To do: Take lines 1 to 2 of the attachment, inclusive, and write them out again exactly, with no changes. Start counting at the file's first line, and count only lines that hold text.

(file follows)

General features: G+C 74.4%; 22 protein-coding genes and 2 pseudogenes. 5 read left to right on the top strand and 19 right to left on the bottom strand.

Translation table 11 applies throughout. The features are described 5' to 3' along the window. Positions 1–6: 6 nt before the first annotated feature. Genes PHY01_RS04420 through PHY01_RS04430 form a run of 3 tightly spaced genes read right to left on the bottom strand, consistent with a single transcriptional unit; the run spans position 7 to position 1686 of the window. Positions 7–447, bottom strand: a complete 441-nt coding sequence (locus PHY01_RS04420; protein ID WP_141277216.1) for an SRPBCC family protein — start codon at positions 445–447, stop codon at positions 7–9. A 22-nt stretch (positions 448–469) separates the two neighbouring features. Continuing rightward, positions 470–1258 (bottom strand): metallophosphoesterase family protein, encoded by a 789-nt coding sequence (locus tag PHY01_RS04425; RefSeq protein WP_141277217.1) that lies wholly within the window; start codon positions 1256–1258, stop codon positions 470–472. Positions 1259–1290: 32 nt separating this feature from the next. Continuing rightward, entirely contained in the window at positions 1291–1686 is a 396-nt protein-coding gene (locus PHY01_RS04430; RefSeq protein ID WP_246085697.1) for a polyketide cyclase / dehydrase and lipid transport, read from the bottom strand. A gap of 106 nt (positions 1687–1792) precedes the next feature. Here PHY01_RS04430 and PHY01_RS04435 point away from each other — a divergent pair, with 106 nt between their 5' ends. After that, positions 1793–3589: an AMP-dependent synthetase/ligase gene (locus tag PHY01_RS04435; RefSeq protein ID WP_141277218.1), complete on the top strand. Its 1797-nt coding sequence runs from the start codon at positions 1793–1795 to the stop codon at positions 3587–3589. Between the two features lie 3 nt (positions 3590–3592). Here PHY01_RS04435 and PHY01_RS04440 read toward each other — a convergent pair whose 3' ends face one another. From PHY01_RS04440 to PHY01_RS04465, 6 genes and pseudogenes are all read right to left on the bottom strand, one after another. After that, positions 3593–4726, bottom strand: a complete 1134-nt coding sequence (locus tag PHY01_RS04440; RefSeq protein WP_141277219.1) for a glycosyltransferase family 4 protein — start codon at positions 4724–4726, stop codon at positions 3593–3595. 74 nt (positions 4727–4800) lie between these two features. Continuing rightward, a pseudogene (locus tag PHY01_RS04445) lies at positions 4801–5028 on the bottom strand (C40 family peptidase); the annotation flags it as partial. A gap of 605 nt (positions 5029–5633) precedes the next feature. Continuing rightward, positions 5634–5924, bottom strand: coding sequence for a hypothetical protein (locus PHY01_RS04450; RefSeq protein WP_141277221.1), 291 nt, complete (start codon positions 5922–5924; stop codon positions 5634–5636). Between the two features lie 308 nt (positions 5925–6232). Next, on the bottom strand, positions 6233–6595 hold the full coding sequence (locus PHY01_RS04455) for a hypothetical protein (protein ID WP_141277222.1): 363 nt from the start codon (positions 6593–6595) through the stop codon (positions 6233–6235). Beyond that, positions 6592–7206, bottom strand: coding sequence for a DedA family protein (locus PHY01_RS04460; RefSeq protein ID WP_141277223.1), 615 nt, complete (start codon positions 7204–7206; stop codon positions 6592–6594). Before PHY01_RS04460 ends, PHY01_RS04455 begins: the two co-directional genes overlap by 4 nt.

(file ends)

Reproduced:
General features: G+C 74.4%; 22 protein-coding genes and 2 pseudogenes. 5 read left to right on the top strand and 19 right to left on the bottom strand.

Translation table 11 applies throughout. The features are described 5' to 3' along the window. Positions 1–6: 6 nt before the first annotated feature. Genes PHY01_RS04420 through PHY01_RS04430 form a run of 3 tightly spaced genes read right to left on the bottom strand, consistent with a single transcriptional unit; the run spans position 7 to position 1686 of the window. Positions 7–447, bottom strand: a complete 441-nt coding sequence (locus PHY01_RS04420; protein ID WP_141277216.1) for an SRPBCC family protein — start codon at positions 445–447, stop codon at positions 7–9. A 22-nt stretch (positions 448–469) separates the two neighbouring features. Continuing rightward, positions 470–1258 (bottom strand): metallophosphoesterase family protein, encoded by a 789-nt coding sequence (locus tag PHY01_RS04425; RefSeq protein WP_141277217.1) that lies wholly within the window; start codon positions 1256–1258, stop codon positions 470–472. Positions 1259–1290: 32 nt separating this feature from the next. Continuing rightward, entirely contained in the window at positions 1291–1686 is a 396-nt protein-coding gene (locus PHY01_RS04430; RefSeq protein ID WP_246085697.1) for a polyketide cyclase / dehydrase and lipid transport, read from the bottom strand. A gap of 106 nt (positions 1687–1792) precedes the next feature. Here PHY01_RS04430 and PHY01_RS04435 point away from each other — a divergent pair, with 106 nt between their 5' ends. After that, positions 1793–3589: an AMP-dependent synthetase/ligase gene (locus tag PHY01_RS04435; RefSeq protein ID WP_141277218.1), complete on the top strand. Its 1797-nt coding sequence runs from the start codon at positions 1793–1795 to the stop codon at positions 3587–3589. Between the two features lie 3 nt (positions 3590–3592). Here PHY01_RS04435 and PHY01_RS04440 read toward each other — a convergent pair whose 3' ends face one another. From PHY01_RS04440 to PHY01_RS04465, 6 genes and pseudogenes are all read right to left on the bottom strand, one after another. After that, positions 3593–4726, bottom strand: a complete 1134-nt coding sequence (locus tag PHY01_RS04440; RefSeq protein WP_141277219.1) for a glycosyltransferase family 4 protein — start codon at positions 4724–4726, stop codon at positions 3593–3595. 74 nt (positions 4727–4800) lie between these two features. Continuing rightward, a pseudogene (locus tag PHY01_RS04445) lies at positions 4801–5028 on the bottom strand (C40 family peptidase); the annotation flags it as partial. A gap of 605 nt (positions 5029–5633) precedes the next feature. Continuing rightward, positions 5634–5924, bottom strand: coding sequence for a hypothetical protein (locus PHY01_RS04450; RefSeq protein WP_141277221.1), 291 nt, complete (start codon positions 5922–5924; stop codon positions 5634–5636). Between the two features lie 308 nt (positions 5925–6232). Next, on the bottom strand, positions 6233–6595 hold the full coding sequence (locus PHY01_RS04455) for a hypothetical protein (protein ID WP_141277222.1): 363 nt from the start codon (positions 6593–6595) through the stop codon (positions 6233–6235). Beyond that, positions 6592–7206, bottom strand: coding sequence for a DedA family protein (locus PHY01_RS04460; RefSeq protein ID WP_141277223.1), 615 nt, complete (start codon positions 7204–7206; stop codon positions 6592–6594). Before PHY01_RS04460 ends, PHY01_RS04455 begins: the two co-directional genes overlap by 4 nt.